Global warming considerations

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Ricky Joseph

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Global warming is happening, and as for this statement there is no longer room for denials in the scientific debate (1). When scientists began to study the climate and the complexity of its variations, they questioned whether or not the causes of certain changes were anthropogenic. After all, even before the Homo Sapiens existed, the Earth already followed its own cycles of increase and cooling of global temperatures due to geological and astronomical factors alien to our species. However, increasingly numerous and unequivocal evidence points out that not only is global warming happening, but also the human species is the cause of this problem.

To arrive at such a categorical result as this, thousands of scientists from climatology, physics, geography, chemistry and many other areas that study nature have worked in different regions of the world, day and night, for decades, to gather as much data as possible through extremely sophisticated equipment, in order to subject them to critical examinations ofhigh rigor and precision, reinforced by the stressful pressure of various revisions and experiments no less demanding, until they are finally integrated into computer systems that simulate the climate based on the calculation of all the information that went through this sieve.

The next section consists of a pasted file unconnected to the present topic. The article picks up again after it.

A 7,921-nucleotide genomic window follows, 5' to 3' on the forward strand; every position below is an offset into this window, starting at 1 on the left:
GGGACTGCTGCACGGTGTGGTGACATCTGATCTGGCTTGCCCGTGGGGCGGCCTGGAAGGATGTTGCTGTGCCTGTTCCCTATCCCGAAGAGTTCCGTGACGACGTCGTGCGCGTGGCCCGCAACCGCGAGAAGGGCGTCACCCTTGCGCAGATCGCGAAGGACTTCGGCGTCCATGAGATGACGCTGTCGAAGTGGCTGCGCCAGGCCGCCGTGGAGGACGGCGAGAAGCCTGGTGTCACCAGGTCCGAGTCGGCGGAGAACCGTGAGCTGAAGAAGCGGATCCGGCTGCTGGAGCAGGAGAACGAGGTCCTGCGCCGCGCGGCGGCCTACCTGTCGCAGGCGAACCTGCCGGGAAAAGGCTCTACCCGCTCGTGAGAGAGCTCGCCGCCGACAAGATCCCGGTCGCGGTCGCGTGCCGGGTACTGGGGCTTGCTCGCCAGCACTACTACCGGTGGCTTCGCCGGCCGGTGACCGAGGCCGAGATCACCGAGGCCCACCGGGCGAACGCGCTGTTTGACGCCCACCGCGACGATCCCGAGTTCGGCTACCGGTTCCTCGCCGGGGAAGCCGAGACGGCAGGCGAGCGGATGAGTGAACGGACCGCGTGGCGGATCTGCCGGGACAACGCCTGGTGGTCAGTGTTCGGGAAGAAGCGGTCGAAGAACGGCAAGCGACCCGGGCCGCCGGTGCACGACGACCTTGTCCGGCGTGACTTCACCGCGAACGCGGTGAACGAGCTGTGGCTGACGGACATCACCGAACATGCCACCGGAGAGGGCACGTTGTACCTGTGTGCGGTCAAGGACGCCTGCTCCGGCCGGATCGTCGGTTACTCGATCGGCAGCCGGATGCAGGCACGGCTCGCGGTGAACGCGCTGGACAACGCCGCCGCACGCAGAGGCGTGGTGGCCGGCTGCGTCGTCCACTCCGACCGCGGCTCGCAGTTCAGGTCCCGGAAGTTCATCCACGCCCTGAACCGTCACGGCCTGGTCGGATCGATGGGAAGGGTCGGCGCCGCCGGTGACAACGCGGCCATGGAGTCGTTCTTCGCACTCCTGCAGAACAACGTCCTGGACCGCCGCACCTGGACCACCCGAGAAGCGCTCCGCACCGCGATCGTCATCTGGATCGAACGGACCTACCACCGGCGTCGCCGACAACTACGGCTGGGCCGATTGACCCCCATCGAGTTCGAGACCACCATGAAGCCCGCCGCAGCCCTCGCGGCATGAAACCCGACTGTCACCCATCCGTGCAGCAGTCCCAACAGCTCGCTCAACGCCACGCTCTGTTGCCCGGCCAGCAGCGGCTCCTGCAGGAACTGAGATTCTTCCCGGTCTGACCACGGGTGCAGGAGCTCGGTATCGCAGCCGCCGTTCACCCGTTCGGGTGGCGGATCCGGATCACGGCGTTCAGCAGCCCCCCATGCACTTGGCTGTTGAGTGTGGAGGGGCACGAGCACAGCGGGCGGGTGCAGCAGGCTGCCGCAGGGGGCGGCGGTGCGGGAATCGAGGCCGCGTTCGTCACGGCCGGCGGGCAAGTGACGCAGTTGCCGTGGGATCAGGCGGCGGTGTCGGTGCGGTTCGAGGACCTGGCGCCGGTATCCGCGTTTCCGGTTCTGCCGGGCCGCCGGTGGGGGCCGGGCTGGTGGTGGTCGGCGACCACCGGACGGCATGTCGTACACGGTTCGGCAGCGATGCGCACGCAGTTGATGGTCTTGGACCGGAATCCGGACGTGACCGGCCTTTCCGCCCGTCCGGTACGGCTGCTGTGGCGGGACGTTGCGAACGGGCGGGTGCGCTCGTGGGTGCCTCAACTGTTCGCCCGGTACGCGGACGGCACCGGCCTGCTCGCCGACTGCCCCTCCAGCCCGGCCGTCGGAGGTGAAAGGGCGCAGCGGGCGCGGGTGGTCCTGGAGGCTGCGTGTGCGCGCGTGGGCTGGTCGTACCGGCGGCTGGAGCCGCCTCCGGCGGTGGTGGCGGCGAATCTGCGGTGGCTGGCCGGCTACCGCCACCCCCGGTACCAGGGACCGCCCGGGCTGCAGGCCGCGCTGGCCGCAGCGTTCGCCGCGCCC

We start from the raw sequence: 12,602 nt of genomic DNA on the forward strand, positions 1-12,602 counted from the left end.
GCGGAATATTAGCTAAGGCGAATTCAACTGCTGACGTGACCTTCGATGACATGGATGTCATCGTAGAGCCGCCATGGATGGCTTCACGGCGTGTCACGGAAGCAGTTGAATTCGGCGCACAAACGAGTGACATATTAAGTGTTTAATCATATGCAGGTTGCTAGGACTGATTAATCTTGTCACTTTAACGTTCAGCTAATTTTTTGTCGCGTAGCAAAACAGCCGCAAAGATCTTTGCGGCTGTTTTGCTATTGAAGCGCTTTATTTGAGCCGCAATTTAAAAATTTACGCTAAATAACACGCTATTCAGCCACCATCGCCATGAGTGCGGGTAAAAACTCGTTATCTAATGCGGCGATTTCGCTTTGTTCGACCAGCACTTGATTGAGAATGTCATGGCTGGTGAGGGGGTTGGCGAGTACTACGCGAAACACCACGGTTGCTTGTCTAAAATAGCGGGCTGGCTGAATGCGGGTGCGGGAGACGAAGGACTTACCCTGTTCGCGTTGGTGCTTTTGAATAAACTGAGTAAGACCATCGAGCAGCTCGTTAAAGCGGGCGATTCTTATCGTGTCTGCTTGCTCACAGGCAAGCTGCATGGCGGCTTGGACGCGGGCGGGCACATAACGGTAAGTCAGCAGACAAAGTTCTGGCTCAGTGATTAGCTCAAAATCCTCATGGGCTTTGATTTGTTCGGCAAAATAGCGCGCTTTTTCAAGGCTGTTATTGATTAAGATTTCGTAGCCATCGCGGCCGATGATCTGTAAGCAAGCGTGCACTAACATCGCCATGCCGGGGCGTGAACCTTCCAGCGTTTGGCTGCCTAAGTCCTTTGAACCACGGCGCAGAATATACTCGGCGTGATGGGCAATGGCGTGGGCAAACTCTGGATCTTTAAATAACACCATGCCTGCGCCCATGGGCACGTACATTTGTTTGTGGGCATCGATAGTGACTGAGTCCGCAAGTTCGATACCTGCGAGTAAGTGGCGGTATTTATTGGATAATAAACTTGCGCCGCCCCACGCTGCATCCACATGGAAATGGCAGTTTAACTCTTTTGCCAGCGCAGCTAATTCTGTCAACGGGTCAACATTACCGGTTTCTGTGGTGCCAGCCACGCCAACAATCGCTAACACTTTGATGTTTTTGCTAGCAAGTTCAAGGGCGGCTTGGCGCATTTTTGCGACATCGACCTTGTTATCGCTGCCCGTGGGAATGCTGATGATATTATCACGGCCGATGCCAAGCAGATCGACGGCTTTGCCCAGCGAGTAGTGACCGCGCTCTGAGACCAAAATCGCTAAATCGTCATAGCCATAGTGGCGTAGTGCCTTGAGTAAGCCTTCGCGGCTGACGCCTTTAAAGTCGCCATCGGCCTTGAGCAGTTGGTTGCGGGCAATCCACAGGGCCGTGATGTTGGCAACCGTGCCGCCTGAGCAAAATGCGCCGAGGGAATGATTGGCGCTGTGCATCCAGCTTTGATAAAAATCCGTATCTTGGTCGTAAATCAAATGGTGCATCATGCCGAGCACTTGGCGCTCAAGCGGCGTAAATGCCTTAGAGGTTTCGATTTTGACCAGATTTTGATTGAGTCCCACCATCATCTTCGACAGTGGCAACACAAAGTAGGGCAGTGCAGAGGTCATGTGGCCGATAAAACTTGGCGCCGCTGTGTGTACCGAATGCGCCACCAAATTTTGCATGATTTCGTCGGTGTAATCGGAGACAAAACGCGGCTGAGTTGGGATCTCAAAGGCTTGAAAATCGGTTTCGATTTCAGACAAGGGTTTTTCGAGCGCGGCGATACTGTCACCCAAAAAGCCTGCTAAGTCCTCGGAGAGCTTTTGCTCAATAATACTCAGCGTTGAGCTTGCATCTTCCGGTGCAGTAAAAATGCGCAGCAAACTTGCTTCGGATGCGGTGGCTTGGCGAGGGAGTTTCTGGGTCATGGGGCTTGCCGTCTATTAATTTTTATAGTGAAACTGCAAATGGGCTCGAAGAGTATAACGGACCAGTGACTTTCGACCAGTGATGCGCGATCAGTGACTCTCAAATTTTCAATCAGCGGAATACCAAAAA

The epic of scientific research goes beyond this modest and slightly labyrinthine description of methods, but it serves to demonstrate that when scientists pronounce on something after lending themselves to such difficult work, it is at least a very good start to take them seriously, especially when 97% of them (2) - of the experts studying Earth's climatology - are alarming usabout the great danger surrounding the survival of biodiversity and the security of future generations of human beings. Our unthinking industrial "lifestyle", as well as the way we employ our powerful technologies, whether in the generation of energy or in the production of everything around us, has proved to be a serious threat to the balance of almost any planet.

Of the damages we cause to the environment, the most worrying is the one that today interferes with the so-called greenhouse effect (3). A simple explanation that can be given to this term is that, firstly, it consists of a natural phenomenon and extremely important for the existence of various forms of life that have existed and exist in the world. It works like this: the Sun emits ultraviolet radiation that crosses ourMost of this radiation is reflected back into space as infrared rays; the other part, in smaller quantities, is trapped in the atmosphere and is converted into heat, thus generating the "greenhouse effect". This heat retention is only possible because gases such as carbon dioxide (CO2) and methane (CH4), to mention onlytwo examples, are present in the air due to numerous processes of natural origin, among which are volcanic eruptions, the breathing of living beings and the decomposition of organic matter. Thanks to such mechanisms, the planet has maintained more or less stable heat to shelter life as we know it. However, with the increase of civilization, artificial factors have begun to disturbthis system, which was previously not known to be so sensitive to change.